Licensing Oracle software in VMware vCenter 6.0

29 apr '16 - Richard Spithoven - share: LinkedIN Mail
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Virtualization in general and more specifically VMware, as one of the market leaders in virtualization software, is becoming increasingly important in end-users IT environments. It is therefore important to understand how the different VMware virtualization technologies impact the number of Oracle software licenses that is required.

Oracle’s Technology software programs (e.g. Database and Middleware) are typically licensed on a “Processor” licensing model or on a “Named User Plus” licensing model.  According to the license metric definitions of these licenses as defined in the Oracle License and Services Agreement or Oracle Master Agreement, the software is required to be licensed "where the Oracle programs are installed and /or running”.

But what does this mean in practice when virtualization technologies from VMware are being used? In most cases, end-users will install the Oracle software in the vmdk file which is stored on a storage device that has  many servers connected to it. This is referred to as shared storage. So how do you determine the number of licenses required for the different versions of VMware’s virtualization software and more specifically for vCenter 6.0? Before looking into the details of licensing Oracle software in VMware’s vCenter 6.0, let’s do a short recap on the licensing rules for the pre-6.0 scenario’s, as they will be applied by Oracle during the course of an Oracle License Review or License Audit.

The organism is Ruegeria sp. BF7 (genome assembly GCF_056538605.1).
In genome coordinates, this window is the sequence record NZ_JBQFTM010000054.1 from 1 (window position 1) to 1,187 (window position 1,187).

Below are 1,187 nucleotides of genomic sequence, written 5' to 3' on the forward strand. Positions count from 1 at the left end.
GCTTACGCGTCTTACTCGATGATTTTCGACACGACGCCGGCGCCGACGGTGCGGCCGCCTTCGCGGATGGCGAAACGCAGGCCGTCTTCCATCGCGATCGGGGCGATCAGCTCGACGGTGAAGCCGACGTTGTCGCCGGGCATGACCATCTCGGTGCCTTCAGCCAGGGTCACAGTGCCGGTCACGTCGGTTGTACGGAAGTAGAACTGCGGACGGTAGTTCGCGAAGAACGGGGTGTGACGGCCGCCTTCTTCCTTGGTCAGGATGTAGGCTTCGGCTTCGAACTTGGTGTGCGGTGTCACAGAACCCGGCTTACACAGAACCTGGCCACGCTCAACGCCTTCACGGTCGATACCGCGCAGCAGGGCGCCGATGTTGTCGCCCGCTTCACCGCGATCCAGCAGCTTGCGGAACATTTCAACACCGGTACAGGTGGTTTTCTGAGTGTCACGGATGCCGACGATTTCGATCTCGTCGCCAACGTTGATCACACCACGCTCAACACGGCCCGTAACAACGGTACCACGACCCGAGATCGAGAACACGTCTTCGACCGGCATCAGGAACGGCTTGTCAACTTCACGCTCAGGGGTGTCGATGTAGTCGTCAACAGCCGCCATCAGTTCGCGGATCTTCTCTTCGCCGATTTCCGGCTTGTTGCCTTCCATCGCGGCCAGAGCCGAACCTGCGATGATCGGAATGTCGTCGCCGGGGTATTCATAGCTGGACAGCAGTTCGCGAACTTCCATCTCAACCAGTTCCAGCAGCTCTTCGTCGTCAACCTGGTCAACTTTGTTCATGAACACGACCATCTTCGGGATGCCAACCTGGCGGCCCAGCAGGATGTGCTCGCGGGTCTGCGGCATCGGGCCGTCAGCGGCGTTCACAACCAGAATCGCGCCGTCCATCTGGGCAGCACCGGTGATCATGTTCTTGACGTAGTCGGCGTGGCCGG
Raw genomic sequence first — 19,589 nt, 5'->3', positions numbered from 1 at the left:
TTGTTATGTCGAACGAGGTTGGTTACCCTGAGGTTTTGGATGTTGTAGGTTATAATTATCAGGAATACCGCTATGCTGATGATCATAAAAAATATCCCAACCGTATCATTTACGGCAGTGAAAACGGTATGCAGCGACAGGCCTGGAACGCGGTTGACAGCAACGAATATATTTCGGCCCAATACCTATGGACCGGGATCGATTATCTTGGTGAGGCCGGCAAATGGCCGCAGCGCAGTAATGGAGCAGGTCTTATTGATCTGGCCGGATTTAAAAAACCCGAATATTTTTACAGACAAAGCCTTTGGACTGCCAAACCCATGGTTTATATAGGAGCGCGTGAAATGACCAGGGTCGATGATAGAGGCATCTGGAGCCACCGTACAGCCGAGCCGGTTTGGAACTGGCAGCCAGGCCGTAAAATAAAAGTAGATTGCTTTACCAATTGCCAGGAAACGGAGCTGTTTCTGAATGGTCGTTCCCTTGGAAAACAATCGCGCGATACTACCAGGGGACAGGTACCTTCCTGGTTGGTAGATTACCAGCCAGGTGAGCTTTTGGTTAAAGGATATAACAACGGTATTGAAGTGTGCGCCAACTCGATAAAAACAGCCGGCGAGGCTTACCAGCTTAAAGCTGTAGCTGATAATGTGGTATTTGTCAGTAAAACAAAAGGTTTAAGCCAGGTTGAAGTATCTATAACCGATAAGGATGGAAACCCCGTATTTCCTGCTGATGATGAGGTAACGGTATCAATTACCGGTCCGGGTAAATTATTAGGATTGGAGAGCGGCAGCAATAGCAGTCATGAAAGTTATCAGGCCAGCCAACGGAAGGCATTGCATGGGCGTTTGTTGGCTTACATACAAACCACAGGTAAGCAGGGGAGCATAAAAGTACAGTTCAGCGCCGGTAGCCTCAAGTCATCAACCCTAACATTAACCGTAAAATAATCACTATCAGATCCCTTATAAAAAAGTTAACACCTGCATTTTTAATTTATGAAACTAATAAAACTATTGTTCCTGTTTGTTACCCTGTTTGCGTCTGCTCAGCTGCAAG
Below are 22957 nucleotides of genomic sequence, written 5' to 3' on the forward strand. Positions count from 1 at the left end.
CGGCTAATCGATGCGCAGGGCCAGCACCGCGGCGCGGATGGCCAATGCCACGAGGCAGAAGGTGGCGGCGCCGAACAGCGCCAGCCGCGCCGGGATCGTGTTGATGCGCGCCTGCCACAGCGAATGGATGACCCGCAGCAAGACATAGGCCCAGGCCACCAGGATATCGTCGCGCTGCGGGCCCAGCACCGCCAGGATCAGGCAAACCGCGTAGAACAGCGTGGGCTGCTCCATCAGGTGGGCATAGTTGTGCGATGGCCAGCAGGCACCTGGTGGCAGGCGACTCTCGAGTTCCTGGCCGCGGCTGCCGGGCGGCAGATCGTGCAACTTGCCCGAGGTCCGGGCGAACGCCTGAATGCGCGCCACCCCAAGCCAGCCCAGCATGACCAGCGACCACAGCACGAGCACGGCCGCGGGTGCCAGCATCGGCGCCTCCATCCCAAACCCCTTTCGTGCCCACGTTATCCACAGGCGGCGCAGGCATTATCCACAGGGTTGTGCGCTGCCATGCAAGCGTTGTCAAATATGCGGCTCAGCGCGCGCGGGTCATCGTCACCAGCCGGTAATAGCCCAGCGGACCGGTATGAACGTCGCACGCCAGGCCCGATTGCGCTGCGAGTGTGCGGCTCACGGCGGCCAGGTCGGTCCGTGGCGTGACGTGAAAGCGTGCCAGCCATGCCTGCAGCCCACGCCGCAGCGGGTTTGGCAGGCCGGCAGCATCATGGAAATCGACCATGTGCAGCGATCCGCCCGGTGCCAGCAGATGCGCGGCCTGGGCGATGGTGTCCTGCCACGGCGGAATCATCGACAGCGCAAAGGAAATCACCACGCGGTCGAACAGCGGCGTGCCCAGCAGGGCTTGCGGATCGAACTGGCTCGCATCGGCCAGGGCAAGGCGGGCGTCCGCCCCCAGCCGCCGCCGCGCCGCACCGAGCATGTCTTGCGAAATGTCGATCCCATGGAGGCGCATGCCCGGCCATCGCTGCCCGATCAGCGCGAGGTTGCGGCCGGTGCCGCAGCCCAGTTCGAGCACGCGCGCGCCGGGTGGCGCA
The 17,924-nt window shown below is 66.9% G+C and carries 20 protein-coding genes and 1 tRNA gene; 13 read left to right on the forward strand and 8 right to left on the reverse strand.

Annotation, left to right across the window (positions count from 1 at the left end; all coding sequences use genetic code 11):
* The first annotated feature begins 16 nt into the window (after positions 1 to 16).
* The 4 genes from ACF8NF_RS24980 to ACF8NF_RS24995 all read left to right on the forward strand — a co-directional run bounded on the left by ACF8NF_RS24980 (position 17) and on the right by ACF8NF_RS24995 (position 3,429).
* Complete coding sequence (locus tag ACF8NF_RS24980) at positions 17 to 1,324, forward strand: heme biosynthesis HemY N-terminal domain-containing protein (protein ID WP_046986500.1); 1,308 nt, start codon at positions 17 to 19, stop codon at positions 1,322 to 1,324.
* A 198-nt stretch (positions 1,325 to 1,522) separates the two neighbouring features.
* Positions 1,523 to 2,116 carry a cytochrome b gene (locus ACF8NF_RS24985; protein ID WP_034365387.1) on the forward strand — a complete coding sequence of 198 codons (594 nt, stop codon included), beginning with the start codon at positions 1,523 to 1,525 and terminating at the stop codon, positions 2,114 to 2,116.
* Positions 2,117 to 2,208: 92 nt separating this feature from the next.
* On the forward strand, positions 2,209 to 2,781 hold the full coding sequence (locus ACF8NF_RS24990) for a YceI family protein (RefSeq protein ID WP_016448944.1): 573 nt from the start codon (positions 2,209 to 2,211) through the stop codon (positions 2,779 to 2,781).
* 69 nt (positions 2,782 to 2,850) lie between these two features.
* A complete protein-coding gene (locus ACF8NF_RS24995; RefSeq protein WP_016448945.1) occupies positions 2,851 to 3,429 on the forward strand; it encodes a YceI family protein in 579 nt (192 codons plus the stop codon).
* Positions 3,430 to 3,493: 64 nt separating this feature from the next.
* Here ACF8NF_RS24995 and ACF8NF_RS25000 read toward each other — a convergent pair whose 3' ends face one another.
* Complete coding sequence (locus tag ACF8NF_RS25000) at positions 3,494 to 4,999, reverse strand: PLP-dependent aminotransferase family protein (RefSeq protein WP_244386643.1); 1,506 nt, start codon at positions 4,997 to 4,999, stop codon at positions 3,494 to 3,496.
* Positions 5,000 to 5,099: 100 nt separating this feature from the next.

VMware’s vSphere ESXi up to 5.0

In older versions of VMware’s vSphere ESXi, up to 5.0, a shared storage is required for an end-user to move the virtual machines running Oracle throughout the VMware environment. In these situations, the Oracle software is installed on shared storage and the entire cluster(s) connected to the shared storage, have the ability to run Oracle.